THAILAND: Extrajudicial killing, impunity 


Urgent Appeal Case: UA-08-2003
ISSUES: Extrajudicial killings, Impunity,


Since February 1, hundreds of alleged drug dealers have been killed in Thailand’s latest \”war on drugs\”, launched by Prime Minister Thaksin Shinawatra. While addressing the drug problem in Thailand is a serious matter, the current government is in effect encouraging the police to sidestep judicial procedure and simply execute alleged offenders. This also makes it increasingly easy for the police and other authorities simply to do away with anyone they don’t like; indeed, some reports indicate that police have planted drugs and then detained or killed alleged ‘suspects’. The UN High Commissioner for Human Rights has requested that a special representative be allowed to visit Thailand to investigate, but has been refused by the Thai authorities. Readers are urged to write to the Prime Minister protesting his \”war\”, which is part of an ongoing and marked attack on human rights and basic civil liberties in Thailand under his government.


On 1 February 2003 the Thai government of Prime Minister Thaksin Shinawatra launched a major crackdown on the drug trade in Thailand, set to last for three months. While a serious effort must be made to address the spiraling drug trade in Thailand, the manner in which the latest campaign has been undertaken is highly problematic. Thousands of people have been arrested and hundreds have been killed under uncertain circumstances. Evidence also suggests that the police have planted evidence in order to carry out arrests and killings.

The Prime Minister is reported to have expressed his satisfaction with the result of the first 10 days of the campaign, during which an estimated 100 people were killed. However, the exact number of casualties is difficult to establish. The Bangkok Post has put the death toll from February 1 to 9 at 183, with 87 of these being drug related. Other media reports cite 144 deaths. NGO sources suggest far higher numbers. But police have accepted responsibility for only about 20 deaths, citing self-defense on their part. Major-General Pongsaphat Pongcharoen alleges that the other deaths were all the result of dealers \”killing each other to avoid the risk of betrayal should their accomplices turn themselves in\”. Prime Minister Thaksin has also defended police, saying, \”Do not put the safety of drug dealers above that of police. If the police do not shoot when they fight, they will die.\” Thailand’s Interior Minister, Wan Muhammad Nor Matha has even endorsed the practice of disappearances, by stating that drug dealers should \”be put behind bars or even vanish without a trace… Who cares? They are destroying our country.\”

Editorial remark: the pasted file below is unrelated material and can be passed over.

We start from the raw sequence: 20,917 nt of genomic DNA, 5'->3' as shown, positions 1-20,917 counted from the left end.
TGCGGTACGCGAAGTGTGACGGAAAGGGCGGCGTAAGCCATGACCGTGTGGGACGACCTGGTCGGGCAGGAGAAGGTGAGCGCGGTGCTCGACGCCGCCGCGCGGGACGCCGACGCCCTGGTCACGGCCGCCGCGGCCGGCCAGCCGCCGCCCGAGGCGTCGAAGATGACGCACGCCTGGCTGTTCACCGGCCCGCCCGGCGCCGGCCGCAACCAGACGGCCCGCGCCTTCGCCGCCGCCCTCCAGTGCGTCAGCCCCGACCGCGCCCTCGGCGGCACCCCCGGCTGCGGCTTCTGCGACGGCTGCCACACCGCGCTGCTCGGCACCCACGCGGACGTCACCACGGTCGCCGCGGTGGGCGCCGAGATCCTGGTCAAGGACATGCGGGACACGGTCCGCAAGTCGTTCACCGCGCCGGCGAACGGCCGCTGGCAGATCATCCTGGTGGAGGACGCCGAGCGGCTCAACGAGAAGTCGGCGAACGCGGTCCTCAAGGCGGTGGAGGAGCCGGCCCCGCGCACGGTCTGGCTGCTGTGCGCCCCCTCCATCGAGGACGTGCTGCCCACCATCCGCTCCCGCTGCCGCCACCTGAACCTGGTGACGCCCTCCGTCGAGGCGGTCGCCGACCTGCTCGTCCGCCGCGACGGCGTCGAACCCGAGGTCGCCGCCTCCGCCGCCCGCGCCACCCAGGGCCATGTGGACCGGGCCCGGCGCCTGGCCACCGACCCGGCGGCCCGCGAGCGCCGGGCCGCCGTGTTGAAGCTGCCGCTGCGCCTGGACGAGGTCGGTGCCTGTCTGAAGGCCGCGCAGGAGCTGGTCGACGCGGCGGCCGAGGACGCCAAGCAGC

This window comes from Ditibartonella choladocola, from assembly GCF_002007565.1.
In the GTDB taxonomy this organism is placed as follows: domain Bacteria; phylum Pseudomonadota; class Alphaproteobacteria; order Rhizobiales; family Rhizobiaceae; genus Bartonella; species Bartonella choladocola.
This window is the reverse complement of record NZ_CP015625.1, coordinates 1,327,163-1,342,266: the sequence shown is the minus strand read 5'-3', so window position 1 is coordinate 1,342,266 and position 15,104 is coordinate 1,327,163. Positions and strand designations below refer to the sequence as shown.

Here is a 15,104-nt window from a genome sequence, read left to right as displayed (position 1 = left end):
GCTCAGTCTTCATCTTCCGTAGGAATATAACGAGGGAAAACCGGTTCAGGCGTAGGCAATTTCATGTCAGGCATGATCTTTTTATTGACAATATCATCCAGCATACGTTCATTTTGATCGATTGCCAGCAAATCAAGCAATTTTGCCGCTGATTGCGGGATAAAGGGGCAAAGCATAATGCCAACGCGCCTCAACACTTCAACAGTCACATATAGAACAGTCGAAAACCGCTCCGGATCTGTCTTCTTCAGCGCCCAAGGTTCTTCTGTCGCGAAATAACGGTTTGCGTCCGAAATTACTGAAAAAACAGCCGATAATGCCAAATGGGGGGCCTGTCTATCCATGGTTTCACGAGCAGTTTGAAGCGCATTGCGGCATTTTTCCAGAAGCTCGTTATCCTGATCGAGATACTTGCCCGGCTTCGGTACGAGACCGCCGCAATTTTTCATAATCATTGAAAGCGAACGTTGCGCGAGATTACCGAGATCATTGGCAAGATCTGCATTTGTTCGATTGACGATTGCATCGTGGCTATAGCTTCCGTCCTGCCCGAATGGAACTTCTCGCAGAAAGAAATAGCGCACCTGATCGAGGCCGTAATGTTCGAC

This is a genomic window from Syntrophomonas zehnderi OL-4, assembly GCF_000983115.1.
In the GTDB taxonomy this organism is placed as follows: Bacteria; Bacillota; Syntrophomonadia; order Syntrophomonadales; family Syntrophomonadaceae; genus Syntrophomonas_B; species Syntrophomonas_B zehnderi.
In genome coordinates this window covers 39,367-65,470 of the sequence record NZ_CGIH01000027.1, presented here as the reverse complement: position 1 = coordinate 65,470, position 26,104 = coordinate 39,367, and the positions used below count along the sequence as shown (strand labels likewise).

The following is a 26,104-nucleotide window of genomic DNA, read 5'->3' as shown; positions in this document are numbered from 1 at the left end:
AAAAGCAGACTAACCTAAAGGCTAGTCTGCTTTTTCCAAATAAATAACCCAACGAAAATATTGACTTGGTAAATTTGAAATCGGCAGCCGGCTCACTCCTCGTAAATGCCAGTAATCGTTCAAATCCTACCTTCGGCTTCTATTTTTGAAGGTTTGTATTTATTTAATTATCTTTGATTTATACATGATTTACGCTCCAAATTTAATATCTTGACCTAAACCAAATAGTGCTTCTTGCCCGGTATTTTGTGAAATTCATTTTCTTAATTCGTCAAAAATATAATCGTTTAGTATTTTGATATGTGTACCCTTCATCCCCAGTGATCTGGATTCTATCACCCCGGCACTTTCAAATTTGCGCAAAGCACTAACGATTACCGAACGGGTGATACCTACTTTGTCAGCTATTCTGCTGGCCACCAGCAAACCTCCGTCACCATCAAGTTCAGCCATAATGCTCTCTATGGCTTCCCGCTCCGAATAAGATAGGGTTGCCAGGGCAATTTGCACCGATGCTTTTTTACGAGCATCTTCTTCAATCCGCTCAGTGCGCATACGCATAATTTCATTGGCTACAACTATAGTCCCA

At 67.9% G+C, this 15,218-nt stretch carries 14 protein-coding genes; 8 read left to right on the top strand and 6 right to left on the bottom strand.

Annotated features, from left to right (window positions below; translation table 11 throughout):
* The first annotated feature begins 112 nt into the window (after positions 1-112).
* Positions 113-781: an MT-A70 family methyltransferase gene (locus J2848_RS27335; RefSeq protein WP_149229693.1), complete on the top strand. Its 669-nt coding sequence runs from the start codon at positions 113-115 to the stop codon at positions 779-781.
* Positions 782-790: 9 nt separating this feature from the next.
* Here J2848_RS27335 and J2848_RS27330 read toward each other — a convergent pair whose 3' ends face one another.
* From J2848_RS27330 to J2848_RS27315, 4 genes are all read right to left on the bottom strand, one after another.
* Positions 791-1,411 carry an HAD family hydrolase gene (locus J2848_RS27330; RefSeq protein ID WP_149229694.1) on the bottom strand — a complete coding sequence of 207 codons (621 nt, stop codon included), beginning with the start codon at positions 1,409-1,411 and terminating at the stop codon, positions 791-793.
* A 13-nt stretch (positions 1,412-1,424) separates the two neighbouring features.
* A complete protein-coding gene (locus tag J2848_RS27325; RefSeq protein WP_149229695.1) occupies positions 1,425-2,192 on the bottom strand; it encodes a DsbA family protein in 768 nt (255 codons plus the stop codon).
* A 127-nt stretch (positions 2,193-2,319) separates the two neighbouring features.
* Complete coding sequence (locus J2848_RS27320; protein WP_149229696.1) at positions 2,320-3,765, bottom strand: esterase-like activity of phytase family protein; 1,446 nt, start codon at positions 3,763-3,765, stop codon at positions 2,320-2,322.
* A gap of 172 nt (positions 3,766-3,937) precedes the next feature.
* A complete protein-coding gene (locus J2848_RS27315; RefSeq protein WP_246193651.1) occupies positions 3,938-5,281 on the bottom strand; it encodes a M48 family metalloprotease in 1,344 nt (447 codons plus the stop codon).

Apart from those killed, at least 7000 people have been arrested. An additional 70,000 are reported to have turned themselves in, 50,000 of these being drug users afraid of getting hurt or killed either by the police or by their drug dealers.

Police and local officials have been given incentives to carry out as many arrests and killings as possible, including financial bonuses. Many have also been threatened with transfers if they fail to achieve the campaign’s objectives.

The actions that the police have been taking in Thailand are in direct violation of the International Covenant on Civil and Political Rights (ICCPR), which Thailand has signed. Article 6(1) of the ICCPR states, \”Every human being has the inherent right to life. This right shall be protected by law. No one shall be arbitrarily deprived of his life.\” Article 9 further states, \”(1) Everyone has the right to liberty and security of person. No one shall be subjected to arbitrary arrest or detention… (3) Anyone arrested or detained on a criminal charge shall be brought promptly before a judge or other officer authorized by law to exercise judicial power and shall be entitled to trial within a reasonable time or to release.\”